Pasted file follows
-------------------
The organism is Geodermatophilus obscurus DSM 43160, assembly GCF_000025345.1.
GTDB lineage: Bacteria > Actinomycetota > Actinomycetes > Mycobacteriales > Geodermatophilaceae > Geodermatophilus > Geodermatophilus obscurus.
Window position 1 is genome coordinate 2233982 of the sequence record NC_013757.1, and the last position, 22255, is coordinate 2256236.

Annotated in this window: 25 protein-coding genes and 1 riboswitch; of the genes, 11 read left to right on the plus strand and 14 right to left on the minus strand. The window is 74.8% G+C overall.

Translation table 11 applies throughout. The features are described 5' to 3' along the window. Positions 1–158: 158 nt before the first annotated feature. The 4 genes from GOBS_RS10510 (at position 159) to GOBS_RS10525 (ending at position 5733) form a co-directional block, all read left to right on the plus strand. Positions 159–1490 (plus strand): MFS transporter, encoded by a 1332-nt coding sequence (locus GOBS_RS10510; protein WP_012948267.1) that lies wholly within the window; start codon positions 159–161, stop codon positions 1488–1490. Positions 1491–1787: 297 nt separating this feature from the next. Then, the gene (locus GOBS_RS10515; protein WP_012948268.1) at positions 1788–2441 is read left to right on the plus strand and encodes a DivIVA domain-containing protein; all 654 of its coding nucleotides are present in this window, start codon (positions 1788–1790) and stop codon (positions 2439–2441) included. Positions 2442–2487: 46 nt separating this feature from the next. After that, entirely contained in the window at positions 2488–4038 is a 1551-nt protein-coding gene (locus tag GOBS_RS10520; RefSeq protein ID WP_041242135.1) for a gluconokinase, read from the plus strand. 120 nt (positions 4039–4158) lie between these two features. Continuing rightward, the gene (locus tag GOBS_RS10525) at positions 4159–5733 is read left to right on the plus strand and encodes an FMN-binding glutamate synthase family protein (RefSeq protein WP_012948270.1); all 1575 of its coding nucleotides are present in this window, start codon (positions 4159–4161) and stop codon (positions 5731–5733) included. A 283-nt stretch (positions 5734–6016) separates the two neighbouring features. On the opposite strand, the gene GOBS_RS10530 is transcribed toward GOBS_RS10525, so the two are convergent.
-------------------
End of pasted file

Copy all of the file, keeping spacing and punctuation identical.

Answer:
The organism is Geodermatophilus obscurus DSM 43160, assembly GCF_000025345.1.
GTDB lineage: Bacteria > Actinomycetota > Actinomycetes > Mycobacteriales > Geodermatophilaceae > Geodermatophilus > Geodermatophilus obscurus.
Window position 1 is genome coordinate 2233982 of the sequence record NC_013757.1, and the last position, 22255, is coordinate 2256236.

Annotated in this window: 25 protein-coding genes and 1 riboswitch; of the genes, 11 read left to right on the plus strand and 14 right to left on the minus strand. The window is 74.8% G+C overall.

Translation table 11 applies throughout. The features are described 5' to 3' along the window. Positions 1–158: 158 nt before the first annotated feature. The 4 genes from GOBS_RS10510 (at position 159) to GOBS_RS10525 (ending at position 5733) form a co-directional block, all read left to right on the plus strand. Positions 159–1490 (plus strand): MFS transporter, encoded by a 1332-nt coding sequence (locus GOBS_RS10510; protein WP_012948267.1) that lies wholly within the window; start codon positions 159–161, stop codon positions 1488–1490. Positions 1491–1787: 297 nt separating this feature from the next. Then, the gene (locus GOBS_RS10515; protein WP_012948268.1) at positions 1788–2441 is read left to right on the plus strand and encodes a DivIVA domain-containing protein; all 654 of its coding nucleotides are present in this window, start codon (positions 1788–1790) and stop codon (positions 2439–2441) included. Positions 2442–2487: 46 nt separating this feature from the next. After that, entirely contained in the window at positions 2488–4038 is a 1551-nt protein-coding gene (locus tag GOBS_RS10520; RefSeq protein ID WP_041242135.1) for a gluconokinase, read from the plus strand. 120 nt (positions 4039–4158) lie between these two features. Continuing rightward, the gene (locus tag GOBS_RS10525) at positions 4159–5733 is read left to right on the plus strand and encodes an FMN-binding glutamate synthase family protein (RefSeq protein WP_012948270.1); all 1575 of its coding nucleotides are present in this window, start codon (positions 4159–4161) and stop codon (positions 5731–5733) included. A 283-nt stretch (positions 5734–6016) separates the two neighbouring features. On the opposite strand, the gene GOBS_RS10530 is transcribed toward GOBS_RS10525, so the two are convergent.